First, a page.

If you’re a frequent plane traveler, then there is one airline rule you should know. Airlines seldom, if ever, educate the public about Rule 240. Rule 240 is a term that describes what individual airlines will do in case of cancelled or delayed flights. It’s found in the “conditions of carriage” each major airlines file with the U.S. Department of Transportation (DOT); passengers can find these in the airlines’ websites. Since Rule 240 was originally established in the United States, this rule usually applies for U.S. carriers, and not for airlines outside the U.S., although most major international carriers have their own version of this rule.
Before the days of airline deregulation, Rule 240 used to be a federal requirement. Nowadays, however, airlines are no longer obligated to abide by these set of rules, although most major carriers continue to respect the “old rules”. And while each airline has its own version of Rule 240, most airlines formed after deregulation, such as JetBlue, Southwest and Spirit, are not even required to follow the traditional Rule 240. Although, these smaller airlines will book you on another flight, since they usually don’t have agreements with the major carriers, they can only promise to book you on their own flights as well.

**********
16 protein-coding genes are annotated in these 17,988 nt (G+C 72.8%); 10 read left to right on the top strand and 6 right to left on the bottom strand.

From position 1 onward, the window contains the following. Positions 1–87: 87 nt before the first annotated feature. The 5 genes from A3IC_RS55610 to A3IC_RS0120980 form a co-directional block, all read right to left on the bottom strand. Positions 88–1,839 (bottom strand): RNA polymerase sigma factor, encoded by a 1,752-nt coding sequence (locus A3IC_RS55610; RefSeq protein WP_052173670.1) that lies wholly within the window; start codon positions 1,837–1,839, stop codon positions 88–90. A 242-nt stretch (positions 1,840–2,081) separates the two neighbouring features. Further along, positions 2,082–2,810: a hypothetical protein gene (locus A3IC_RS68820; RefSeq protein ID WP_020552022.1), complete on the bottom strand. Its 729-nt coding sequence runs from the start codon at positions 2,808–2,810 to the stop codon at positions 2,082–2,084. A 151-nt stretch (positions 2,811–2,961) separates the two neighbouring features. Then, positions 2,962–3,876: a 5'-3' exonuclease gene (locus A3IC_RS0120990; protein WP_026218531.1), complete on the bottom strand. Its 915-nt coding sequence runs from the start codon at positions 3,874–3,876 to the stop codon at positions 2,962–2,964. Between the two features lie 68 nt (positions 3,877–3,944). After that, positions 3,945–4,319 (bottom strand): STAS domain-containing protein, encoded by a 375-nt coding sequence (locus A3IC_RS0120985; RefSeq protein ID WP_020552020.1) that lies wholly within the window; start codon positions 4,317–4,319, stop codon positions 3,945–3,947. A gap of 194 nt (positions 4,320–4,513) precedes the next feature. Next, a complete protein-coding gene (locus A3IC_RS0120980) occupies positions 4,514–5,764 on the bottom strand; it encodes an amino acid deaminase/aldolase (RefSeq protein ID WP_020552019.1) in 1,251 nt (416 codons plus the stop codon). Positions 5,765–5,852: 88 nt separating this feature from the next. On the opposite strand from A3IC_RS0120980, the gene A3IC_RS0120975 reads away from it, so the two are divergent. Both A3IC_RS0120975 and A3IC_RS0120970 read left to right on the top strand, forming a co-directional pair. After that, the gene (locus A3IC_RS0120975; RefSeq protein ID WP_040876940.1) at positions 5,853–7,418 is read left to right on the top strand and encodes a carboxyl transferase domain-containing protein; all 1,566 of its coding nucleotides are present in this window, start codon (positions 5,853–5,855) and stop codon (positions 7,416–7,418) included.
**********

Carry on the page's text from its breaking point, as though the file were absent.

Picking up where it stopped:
Rule 240 usually applies only if the flights are canceled or delayed due to a “major schedule change”, or one of the following situations:
• Flight delays for domestic U.S. flights, usually those that results in flights arriving the day after the original scheduled arrival (varies per carrier)
• Flight delays resulting in a misconnection with your next flight.
• Change in airports for arrival or departure
• Change in connecting airports (ex. flight arrives in Midway, connecting flight will leave on O’Hare)
• Change of aircraft, from a jet to a non-jet
For “minor changes” or flight delays when the times are changed for minutes or hours, the passenger usually will be required to accept the new flights the airline will provide; the airlines are not obligated to let the passenger choose the flights he/she wants.
To be continued…